Pull-aparts are essentially a Sourdough Cinnamon Roll recipe, but the rolls are quartered, rolled in butter, cinnamon, and sugar, then baked in a fluted pan. Popularized in the 1950s, pull-aparts have been a dutch oven staple at many Scout Camps but known as monkey bread there. Being basically a finger food, Scouts pick apart the bread like a monkey giving this treat the dubious moniker “monkey bread.”
The recipe probably came to America as a Hungarian bread known as a golden dumpling. It can be far nicer than a bunch of hungry boys grabbing for pieces from a cast iron pot. To be sure, this is not just for camp, since Nancy Reagan served it in the White House for Christmas one year. But it works at brunch, like a desert, and is surely good as a “breakfast bread” too.
This recipe would make 24 large cinnamon rolls—essentially this is a Sourdough Cinnamon Roll recipe, but that is the magic of pull-aparts, they are just rolls quartered, rolled in butter, cinnamon, and sugar, then baked in a fluted pan.
The recipe is an old pioneer one I took from the Junior League Of Salt Lake City’s Heritage Cookbook, its secret ingredient is mashed potatoes. I have shared it several times in other blogs but will use it today for the base of a new challenge, a Cinnabon Break-apart. That same neighbor’s wife made one of these in their trailer while camping on the beach over the holidays. He has thrown the gantlet down and challenged me to beat her recipe, (but personally, I just think he wants more of my cinnamon rolls).
The base for this recipe, like many other Sourdough Saturday rolls, is a brioche dough enriched with milk, eggs, and butter. When these ingredients are added to sourdough they yield a tender crumb and rich yellow color. It’s best to make this brioche dough is in a stand mixer since the butter will be added a tablespoon at a time following the initial autolyze period, plus there is a long mix time that would make this pretty hard to do by hand. Of course, there will still be several stretch-and-folds to buildup the gluten after it is mixed.
SOURDOUGH CINNAMON PULL-APART RECIPE
- 1 1/4 cups (380 g) Butter
- 1 3/4 cups (400g) Sourdough starter
- 6-7 eggs (375g)
- 1 cup (260 g) Whole Milk
- 1 cup (250 g) Mashed Potatoes
- 1/3 cup (100 g) White Sugar
- 7 1/2 cups (450g) All-Purpose Flour
- 1 Tbl (20 g) Salt
- 1 cup packed brown sugar
- 3 tablespoons ground cinnamon
- 1/3 cup soft butter
- Cut butter into one tablespoon slices and warm to room temperature while mixing the other ingredients.
- Whisk the starter, eggs, whole milk, mashed potatoes, and sugar together until incorporated.
- In your stand mixer, combine the flour and salt. With the dough hook attached mix in the above mixture. Mix for 3 minutes, then let the dough rest for 10 minutes.
- After the rest turn your mixer to medium speed, mixing for about 5-6 minutes until the dough comes together.
- Then add the butter one tablespoon at a time, waiting until the previous is mixed in before adding the next. Continue until all the butter is incorporated, this could take another 8-10 minutes on medium mix speed.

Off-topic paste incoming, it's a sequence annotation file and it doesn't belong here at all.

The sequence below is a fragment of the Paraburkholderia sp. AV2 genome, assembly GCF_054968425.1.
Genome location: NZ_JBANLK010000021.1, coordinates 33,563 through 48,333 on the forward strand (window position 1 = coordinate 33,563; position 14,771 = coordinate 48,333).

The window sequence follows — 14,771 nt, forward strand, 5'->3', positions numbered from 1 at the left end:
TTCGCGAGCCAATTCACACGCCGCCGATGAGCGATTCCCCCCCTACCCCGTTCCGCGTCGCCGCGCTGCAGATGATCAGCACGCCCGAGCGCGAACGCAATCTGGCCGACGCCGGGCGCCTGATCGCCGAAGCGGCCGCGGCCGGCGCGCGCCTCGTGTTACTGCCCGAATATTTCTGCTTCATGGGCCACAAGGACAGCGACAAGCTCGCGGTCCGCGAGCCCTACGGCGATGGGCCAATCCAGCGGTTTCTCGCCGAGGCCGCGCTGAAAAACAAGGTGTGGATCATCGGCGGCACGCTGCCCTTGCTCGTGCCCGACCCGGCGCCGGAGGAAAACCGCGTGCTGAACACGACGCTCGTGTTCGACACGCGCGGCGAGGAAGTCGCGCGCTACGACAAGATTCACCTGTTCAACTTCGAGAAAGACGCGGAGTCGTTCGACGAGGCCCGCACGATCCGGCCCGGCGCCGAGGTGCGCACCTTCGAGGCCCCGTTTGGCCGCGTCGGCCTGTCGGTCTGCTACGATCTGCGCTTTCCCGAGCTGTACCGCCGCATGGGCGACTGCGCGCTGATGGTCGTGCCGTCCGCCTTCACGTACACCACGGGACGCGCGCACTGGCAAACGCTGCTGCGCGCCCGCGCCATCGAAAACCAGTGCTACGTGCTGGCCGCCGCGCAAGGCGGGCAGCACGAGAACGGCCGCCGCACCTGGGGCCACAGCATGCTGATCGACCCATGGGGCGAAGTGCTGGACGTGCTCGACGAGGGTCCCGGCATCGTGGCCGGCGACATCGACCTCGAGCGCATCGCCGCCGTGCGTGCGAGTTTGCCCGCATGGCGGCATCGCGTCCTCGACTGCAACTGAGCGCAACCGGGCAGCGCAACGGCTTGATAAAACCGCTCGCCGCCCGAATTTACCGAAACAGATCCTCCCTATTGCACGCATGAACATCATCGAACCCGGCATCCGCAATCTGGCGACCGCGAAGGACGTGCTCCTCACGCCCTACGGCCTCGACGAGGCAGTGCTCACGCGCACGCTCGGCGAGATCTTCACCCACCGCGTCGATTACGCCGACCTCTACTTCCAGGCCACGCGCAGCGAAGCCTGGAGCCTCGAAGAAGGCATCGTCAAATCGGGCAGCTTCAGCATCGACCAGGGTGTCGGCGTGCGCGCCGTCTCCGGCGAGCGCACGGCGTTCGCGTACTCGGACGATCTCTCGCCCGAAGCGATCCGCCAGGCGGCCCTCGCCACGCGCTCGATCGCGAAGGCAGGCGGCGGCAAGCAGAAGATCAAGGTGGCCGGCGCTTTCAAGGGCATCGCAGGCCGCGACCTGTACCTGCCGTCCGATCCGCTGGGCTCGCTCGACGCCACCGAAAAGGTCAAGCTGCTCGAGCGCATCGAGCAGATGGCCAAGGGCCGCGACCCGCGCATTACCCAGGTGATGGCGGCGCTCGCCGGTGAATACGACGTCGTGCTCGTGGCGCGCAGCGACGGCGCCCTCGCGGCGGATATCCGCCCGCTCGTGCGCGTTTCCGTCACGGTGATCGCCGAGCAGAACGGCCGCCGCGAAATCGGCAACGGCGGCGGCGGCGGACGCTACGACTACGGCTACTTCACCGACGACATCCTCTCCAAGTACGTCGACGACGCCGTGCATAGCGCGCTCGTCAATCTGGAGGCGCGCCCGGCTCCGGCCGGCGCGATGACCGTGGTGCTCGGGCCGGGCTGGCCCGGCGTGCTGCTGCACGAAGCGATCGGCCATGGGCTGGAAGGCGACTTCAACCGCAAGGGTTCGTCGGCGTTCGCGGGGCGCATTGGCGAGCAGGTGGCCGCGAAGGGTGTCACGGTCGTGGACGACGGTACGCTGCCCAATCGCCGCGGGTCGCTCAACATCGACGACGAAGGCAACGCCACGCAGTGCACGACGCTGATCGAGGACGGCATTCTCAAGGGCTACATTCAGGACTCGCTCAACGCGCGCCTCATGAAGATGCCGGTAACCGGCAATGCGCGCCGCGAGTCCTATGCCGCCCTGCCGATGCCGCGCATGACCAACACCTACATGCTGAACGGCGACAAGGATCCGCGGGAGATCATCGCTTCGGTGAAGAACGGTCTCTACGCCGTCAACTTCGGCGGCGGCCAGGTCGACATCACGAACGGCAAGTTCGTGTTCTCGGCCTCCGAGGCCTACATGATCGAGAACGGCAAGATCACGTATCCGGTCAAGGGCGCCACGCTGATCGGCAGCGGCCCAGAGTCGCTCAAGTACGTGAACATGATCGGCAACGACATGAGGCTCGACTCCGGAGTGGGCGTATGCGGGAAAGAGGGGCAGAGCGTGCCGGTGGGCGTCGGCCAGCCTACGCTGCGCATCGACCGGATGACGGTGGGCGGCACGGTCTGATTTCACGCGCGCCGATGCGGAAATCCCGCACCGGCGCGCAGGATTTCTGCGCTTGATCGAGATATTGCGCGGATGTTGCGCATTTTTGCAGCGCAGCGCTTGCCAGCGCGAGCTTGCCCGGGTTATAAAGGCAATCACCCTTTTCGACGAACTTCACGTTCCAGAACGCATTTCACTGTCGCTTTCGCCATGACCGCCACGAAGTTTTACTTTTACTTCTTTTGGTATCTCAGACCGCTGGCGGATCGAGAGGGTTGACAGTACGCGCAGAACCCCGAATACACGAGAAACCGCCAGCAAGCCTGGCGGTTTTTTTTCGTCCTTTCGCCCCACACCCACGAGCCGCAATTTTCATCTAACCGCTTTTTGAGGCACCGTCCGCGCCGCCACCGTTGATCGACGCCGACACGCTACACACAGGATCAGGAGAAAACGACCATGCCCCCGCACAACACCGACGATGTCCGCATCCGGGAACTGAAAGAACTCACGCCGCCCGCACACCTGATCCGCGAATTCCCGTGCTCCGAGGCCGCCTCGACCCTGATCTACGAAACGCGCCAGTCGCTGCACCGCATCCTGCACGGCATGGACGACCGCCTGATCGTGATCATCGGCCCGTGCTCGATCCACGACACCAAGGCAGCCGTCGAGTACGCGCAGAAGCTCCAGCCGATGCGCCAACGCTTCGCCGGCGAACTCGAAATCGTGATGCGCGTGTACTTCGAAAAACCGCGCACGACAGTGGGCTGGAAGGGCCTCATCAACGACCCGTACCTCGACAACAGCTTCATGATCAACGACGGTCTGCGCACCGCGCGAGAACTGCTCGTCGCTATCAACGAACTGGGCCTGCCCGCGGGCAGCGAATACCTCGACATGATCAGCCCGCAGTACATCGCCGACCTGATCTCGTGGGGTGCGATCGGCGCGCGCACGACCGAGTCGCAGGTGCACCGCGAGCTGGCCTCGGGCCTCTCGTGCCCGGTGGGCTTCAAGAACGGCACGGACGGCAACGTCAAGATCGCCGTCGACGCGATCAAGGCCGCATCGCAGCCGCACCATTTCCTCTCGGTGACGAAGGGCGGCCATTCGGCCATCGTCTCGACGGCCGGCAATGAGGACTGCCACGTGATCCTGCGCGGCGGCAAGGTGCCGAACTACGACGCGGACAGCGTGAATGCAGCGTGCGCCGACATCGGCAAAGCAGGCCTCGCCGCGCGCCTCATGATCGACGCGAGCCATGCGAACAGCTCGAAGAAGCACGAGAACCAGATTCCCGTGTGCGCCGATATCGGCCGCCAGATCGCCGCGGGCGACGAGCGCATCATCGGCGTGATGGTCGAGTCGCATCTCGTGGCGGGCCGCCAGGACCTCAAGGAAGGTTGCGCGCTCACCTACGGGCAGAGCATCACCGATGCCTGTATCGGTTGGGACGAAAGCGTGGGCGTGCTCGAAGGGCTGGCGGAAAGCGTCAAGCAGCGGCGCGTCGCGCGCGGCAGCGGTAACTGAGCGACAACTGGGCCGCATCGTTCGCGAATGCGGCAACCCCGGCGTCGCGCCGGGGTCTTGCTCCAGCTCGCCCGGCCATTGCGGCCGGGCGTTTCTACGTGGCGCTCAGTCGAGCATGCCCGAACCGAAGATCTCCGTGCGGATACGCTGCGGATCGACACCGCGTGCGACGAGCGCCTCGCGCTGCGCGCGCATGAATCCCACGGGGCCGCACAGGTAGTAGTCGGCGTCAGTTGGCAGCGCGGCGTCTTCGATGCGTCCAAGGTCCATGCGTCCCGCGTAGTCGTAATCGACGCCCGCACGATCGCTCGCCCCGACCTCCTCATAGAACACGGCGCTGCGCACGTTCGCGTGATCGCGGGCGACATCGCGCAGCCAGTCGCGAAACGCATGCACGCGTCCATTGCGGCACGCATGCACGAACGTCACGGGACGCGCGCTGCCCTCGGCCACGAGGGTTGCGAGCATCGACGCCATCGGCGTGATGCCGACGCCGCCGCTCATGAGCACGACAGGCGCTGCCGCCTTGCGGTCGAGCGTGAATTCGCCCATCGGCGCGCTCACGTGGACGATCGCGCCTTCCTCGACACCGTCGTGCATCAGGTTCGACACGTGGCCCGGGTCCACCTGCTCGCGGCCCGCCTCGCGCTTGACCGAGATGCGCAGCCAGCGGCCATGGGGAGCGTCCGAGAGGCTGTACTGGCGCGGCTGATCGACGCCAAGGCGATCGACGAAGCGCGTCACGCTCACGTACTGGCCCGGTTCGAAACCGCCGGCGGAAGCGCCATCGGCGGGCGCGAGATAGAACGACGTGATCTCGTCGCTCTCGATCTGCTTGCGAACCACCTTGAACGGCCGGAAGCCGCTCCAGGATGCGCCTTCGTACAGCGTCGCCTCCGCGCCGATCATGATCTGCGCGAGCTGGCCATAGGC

- Transfer the dough to a bulk container and allow to ferment for 2 hours at room temperature. During the ferment, every 30 minutes stretch and fold the dough.
- Next, place the dough into the fridge for 2–4 hours, or even overnight if you like.
- Roll the dough into a rectangle.
- Spread the butter on top of the dough and sprinkle with brown sugar and cinnamon.
- Roll the dough into a log. Slice it into 24 rolls; then quarter each
- Grease a fluted pan
- Place the quartered rolls in the pan. Cover with plastic wrap or a tea towel. Allow rising until nearly doubled, about 45 minutes.
- Meanwhile, preheat the oven to 400 degrees F but turn it down to 350°F (175°C) just before baking
- Bake the dough for 35-45 minutes or until a thermometer reads 200°F (95°C)
- When done, invert the plan on a platter and serve warm or drizzle with icing.
NOTES ON THE SOURDOUGH STARTER
My first attempt at sourdough cinnamon rolls was on odd contrast between the sharp, tangy taste of a long-preferment and the sweetness of the rolls. But since then I learned that if you keep your starter fresh and active, (fed once every four hours the day of use), it will ensure the tanginess from the acidity will be kept low. But your starter should be “mature” which means it will be just about to its peak height and not yet fallen. That way the acidity will not be transferred to the final dough.
Popularized in the 1950s, pull-aparts have been a dutch oven staple at many Scout Camps but known there as monkey bread. Being basically a finger food, Scouts pick apart the bread like a monkey giving this treat the dubious moniker “monkey bread.”
The recipe probably came to America as a Hungarian bread known as a golden dumpling. It can be far nicer than a bunch of hungry boys grabbing for pieces from a cast iron pot. Pull-aparts not just for camp, since Nancy Reagan served it in the White House for Christmas one year. But it works at brunch, like a desert, and is surely good as a “breakfast bread” too.
In the comment section below we would love to hear about your experience using enriched sourdough.